JUPITER, Fla. -- Spring Training statistics may not matter, but performance does.
That's what bothers Marlins right-hander Jacob Turner, who had a rough day on Thursday.
In his first Grapefruit League start, the 21-year-old didn't make it through the first inning. He allowed six runs and faced nine batters while logging one out in Miami's 8-2 loss to the Cardinals.
"Every time you go out there, you're trying to compete," Turner said. "You want to do good every time. It doesn't matter to me if the statistics count or don't count. It stings the same."
Turner is next going to pitch on Tuesday in a "B" game against the Mets in Jupiter.
"It's an off-day for the Mets, so they're coming here to play," manager Mike Redmond said. "We have so many pitchers, we have to play some "B" games and some intrasquad games to get those guys some work."
More of an issue for Turner was his delivery, which was a bit off. Health-wise, he's fine.
Early Friday morning, Turner was polishing up his delivery.
"I was a little too antsy throwing the pitch, rather than just staying back and really driving the pitch to the plate," he said. "It was frustrating to me, not being able to make those adjustments. That's something that can't happen. It did. I think you have to look at the positives and try to really figure out what went wrong. That way it doesn't happen again. Correct those problems."
Turner looked at some video, and feels he was mechanically off a bit.
"Just getting a little too quick," he said. "A little bit of just rushing through my delivery. I think my tempo was fine. Being a little bit too quick to the plate, trying to throw the pitch before I should have, so to speak. I think whenever you get the first guy on like that, walking him on four or five pitches like that, it just kind of snowballed from there."
Entering the game, Turner felt fine.
"I felt comfortable before I went out there," he said. "It was just a matter of, I think, I went out there and for whatever reason, I wasn't synced up the way I should have been. Obviously, the results showed that."
Redmond, Gardenhire share mutual respect
JUPITER, Fla. -- In his five years playing in Minnesota, Mike Redmond observed how Ron Gardenhire always had his players' backs.
Redmond remains grateful that Gardenhire had the faith to bat him third when All-Star Joe Mauer would get a day off or missed time due to injury. The decision wasn't popular, but when put in the prime spot, Redmond produced, batting .341 in 2006.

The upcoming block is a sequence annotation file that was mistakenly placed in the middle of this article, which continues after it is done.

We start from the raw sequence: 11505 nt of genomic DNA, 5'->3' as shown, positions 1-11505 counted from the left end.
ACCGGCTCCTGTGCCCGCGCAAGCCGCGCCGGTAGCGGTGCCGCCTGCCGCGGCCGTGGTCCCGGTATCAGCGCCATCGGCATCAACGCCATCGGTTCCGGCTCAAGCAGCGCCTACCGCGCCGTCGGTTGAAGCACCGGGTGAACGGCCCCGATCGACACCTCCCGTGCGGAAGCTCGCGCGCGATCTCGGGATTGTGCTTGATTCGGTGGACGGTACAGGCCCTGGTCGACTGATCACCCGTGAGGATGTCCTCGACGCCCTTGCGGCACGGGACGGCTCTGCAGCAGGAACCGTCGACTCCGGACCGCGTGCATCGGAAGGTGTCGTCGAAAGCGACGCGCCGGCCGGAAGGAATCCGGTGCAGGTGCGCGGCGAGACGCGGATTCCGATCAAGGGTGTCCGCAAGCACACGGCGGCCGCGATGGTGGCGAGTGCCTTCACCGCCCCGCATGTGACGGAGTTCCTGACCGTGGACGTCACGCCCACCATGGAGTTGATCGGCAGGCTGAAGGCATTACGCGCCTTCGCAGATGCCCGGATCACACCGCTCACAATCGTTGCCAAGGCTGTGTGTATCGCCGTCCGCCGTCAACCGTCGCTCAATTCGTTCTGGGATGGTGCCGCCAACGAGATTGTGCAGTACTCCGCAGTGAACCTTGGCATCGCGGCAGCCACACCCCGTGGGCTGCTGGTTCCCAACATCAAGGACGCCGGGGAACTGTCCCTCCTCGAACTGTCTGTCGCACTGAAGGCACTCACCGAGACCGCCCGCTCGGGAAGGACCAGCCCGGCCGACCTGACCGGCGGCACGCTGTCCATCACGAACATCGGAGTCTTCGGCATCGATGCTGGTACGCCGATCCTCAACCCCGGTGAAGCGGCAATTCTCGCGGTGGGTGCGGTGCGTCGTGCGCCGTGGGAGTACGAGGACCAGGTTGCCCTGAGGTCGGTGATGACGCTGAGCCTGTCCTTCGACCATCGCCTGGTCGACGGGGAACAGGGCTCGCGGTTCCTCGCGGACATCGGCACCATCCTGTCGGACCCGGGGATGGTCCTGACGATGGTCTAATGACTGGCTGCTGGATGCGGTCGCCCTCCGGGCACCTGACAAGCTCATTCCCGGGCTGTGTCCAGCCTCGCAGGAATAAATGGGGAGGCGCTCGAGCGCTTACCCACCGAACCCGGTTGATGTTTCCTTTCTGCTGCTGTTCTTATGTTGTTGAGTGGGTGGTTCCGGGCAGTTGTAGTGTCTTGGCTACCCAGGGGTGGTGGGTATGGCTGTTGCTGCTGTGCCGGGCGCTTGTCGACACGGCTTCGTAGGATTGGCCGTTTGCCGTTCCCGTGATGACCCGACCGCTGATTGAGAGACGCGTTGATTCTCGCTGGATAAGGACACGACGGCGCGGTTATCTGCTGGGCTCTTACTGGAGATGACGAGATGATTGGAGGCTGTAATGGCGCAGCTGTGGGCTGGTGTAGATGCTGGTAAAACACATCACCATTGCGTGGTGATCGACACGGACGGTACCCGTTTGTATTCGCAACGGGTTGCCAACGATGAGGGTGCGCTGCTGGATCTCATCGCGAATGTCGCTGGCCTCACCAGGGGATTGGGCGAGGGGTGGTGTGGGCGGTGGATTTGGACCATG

At times, sticking up for his players led to Gardenhire getting ejected. Redmond always was amused seeing the hat-slamming tirades.
"I laugh every time he gets thrown out of a game," Redmond said. "When he takes that hat off and fires it down on the turf, I'm always going to laugh. When I see him coming out of the dugout, I'm like, 'Here we go.'
"He was great for me as a player. He hit me third. He showed a lot of faith in me. I definitely learned a lot from him. The way he managed and the way he handled his players. I have a lot of respect for Gardy."
On Friday, Redmond and Gardenhire united at Roger Dean Stadium. The Twins were in town to take on the Marlins.
Redmond, in his first year managing Miami, says it will be awkward facing people like Gardenhire and his ex-teammates.
"It's exciting," Redmond said. "It's good to see Gardy and all those guys, guys that I've been around with a long time."
Gardenhire is also thrilled to see one of his former players now managing.
"He's a blast," Gardenhire said. "He was fun to have as a player and he's got all the experience and knowledge in the game of being behind that plate. He brings that entertainment to the ballpark, that light feeling that you need at this level. I think he'll do really, really well. He can be real serious when he wants to. We've seen both sides. He was real serious about how he wanted to get things done."
Alvarez continues to pound the strike zone
JUPITER, Fla. -- Henderson Alvarez continues to pound the strike zone. But on Friday, being around the plate resulted in him getting hit a bit.
Alvarez gave up three runs on six hits against the Twins in an 8-7 loss at Roger Dean Stadium.
The right-hander has made two Grapefruit League starts. In both of them, he threw plenty of strikes. On Friday, 27 of his 39 pitches were strikes. It followed up tossing 19 of 22 pitches for strikes against the Nationals his last time out.
"I felt fine," Alvarez said. "All of my pitches are where I want, and I feel like I'm ready for the World Baseball Classic."
On Sunday, Alvarez will be joining Team Venezuela in preparation for the Classic.
Former Marlin Anibal Sanchez is scheduled to be Venezuela's ace, while Alvarez could be the No. 2 starter, although he has not yet been told.
Alvarez likes Venezuela's chances.
"I feel like Venezuela is the best team and should be the team to beat," he said. "It's going to be a great honor for me. It's the first time I've represented my country in baseball and its going to bring me a lot of joy to do that and play alongside some of my countrymen and stars of the game."
• Justin Ruggiano, easing back into baseball-related activities, is about 10 days away from game action. Ruggiano is resting a lower back strain, which has kept him out of Grapefruit League games.
• Steve Cishek threw 1 2/3 innings on Friday, giving up three runs (two earned) with three strikeouts. The Miami closer will be leaving the team for a few weeks on Sunday to join Team USA in Arizona in preparation for the World Baseball Classic.